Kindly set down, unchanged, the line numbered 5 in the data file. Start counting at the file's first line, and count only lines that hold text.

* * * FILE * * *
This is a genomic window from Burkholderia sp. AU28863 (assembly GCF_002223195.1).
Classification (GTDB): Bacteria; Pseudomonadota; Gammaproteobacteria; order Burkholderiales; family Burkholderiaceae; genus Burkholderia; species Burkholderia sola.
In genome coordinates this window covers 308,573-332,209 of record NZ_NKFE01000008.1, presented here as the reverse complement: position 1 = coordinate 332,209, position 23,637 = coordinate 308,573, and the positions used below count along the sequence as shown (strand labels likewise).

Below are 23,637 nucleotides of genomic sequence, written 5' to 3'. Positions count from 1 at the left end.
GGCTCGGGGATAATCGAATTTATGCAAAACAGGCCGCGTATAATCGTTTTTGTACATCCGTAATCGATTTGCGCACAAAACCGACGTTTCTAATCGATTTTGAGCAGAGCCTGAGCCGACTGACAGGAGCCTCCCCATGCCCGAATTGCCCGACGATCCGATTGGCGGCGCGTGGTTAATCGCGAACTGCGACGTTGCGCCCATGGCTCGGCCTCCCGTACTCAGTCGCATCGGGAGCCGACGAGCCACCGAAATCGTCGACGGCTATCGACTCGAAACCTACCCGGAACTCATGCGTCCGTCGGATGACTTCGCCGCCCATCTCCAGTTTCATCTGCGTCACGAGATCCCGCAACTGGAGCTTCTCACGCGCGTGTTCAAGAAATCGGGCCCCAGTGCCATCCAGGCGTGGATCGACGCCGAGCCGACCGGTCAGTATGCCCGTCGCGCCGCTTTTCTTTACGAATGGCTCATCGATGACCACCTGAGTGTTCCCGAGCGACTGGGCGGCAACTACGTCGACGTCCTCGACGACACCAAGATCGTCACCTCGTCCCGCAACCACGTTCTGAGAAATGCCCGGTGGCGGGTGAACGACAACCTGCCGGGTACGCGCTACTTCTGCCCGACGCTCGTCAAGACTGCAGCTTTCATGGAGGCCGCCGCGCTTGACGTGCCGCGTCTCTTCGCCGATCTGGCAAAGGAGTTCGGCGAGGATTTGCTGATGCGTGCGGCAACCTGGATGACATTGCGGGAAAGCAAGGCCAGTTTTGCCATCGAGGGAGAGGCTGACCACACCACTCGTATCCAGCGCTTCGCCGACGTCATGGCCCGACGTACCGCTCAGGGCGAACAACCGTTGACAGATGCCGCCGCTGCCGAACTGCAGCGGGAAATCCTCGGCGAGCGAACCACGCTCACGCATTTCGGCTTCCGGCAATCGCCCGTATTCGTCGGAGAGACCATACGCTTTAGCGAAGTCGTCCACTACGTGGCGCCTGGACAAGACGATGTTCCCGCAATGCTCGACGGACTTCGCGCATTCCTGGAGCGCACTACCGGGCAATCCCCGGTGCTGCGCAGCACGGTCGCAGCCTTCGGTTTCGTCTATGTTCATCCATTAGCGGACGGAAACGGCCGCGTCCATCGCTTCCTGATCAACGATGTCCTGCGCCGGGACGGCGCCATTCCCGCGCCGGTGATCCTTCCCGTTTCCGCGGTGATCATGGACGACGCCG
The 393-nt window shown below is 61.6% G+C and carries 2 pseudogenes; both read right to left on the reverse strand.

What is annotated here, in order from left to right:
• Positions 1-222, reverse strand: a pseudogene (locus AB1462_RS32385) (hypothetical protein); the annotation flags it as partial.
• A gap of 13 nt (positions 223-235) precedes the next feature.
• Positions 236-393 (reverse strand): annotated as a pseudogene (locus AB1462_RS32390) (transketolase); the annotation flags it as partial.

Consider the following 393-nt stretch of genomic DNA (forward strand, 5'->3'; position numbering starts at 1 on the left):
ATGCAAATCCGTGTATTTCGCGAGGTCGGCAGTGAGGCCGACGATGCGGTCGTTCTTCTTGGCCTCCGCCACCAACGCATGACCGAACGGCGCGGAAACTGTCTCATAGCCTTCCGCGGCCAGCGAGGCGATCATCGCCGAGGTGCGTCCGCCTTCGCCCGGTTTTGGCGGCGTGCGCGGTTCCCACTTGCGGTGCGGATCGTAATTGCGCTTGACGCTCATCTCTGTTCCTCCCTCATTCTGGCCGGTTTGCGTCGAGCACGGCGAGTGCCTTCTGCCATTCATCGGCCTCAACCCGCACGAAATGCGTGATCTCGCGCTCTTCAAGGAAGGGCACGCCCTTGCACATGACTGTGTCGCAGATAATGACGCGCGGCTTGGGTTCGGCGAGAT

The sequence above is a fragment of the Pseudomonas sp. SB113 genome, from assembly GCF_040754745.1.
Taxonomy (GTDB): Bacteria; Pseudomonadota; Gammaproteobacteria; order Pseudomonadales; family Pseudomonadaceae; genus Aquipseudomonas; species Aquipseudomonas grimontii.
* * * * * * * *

GGCTCGGGGATAATCGAATTTATGCAAAACAGGCCGCGTATAATCGTTTTTGTACATCCGTAATCGATTTGCGCACAAAACCGACGTTTCTAATCGATTTTGAGCAGAGCCTGAGCCGACTGACAGGAGCCTCCCCATGCCCGAATTGCCCGACGATCCGATTGGCGGCGCGTGGTTAATCGCGAACTGCGACGTTGCGCCCATGGCTCGGCCTCCCGTACTCAGTCGCATCGGGAGCCGACGAGCCACCGAAATCGTCGACGGCTATCGACTCGAAACCTACCCGGAACTCATGCGTCCGTCGGATGACTTCGCCGCCCATCTCCAGTTTCATCTGCGTCACGAGATCCCGCAACTGGAGCTTCTCACGCGCGTGTTCAAGAAATCGGGCCCCAGTGCCATCCAGGCGTGGATCGACGCCGAGCCGACCGGTCAGTATGCCCGTCGCGCCGCTTTTCTTTACGAATGGCTCATCGATGACCACCTGAGTGTTCCCGAGCGACTGGGCGGCAACTACGTCGACGTCCTCGACGACACCAAGATCGTCACCTCGTCCCGCAACCACGTTCTGAGAAATGCCCGGTGGCGGGTGAACGACAACCTGCCGGGTACGCGCTACTTCTGCCCGACGCTCGTCAAGACTGCAGCTTTCATGGAGGCCGCCGCGCTTGACGTGCCGCGTCTCTTCGCCGATCTGGCAAAGGAGTTCGGCGAGGATTTGCTGATGCGTGCGGCAACCTGGATGACATTGCGGGAAAGCAAGGCCAGTTTTGCCATCGAGGGAGAGGCTGACCACACCACTCGTATCCAGCGCTTCGCCGACGTCATGGCCCGACGTACCGCTCAGGGCGAACAACCGTTGACAGATGCCGCCGCTGCCGAACTGCAGCGGGAAATCCTCGGCGAGCGAACCACGCTCACGCATTTCGGCTTCCGGCAATCGCCCGTATTCGTCGGAGAGACCATACGCTTTAGCGAAGTCGTCCACTACGTGGCGCCTGGACAAGACGATGTTCCCGCAATGCTCGACGGACTTCGCGCATTCCTGGAGCGCACTACCGGGCAATCCCCGGTGCTGCGCAGCACGGTCGCAGCCTTCGGTTTCGTCTATGTTCATCCATTAGCGGACGGAAACGGCCGCGTCCATCGCTTCCTGATCAACGATGTCCTGCGCCGGGACGGCGCCATTCCCGCGCCGGTGATCCTTCCCGTTTCCGCGGTGATCATGGACGACGCCG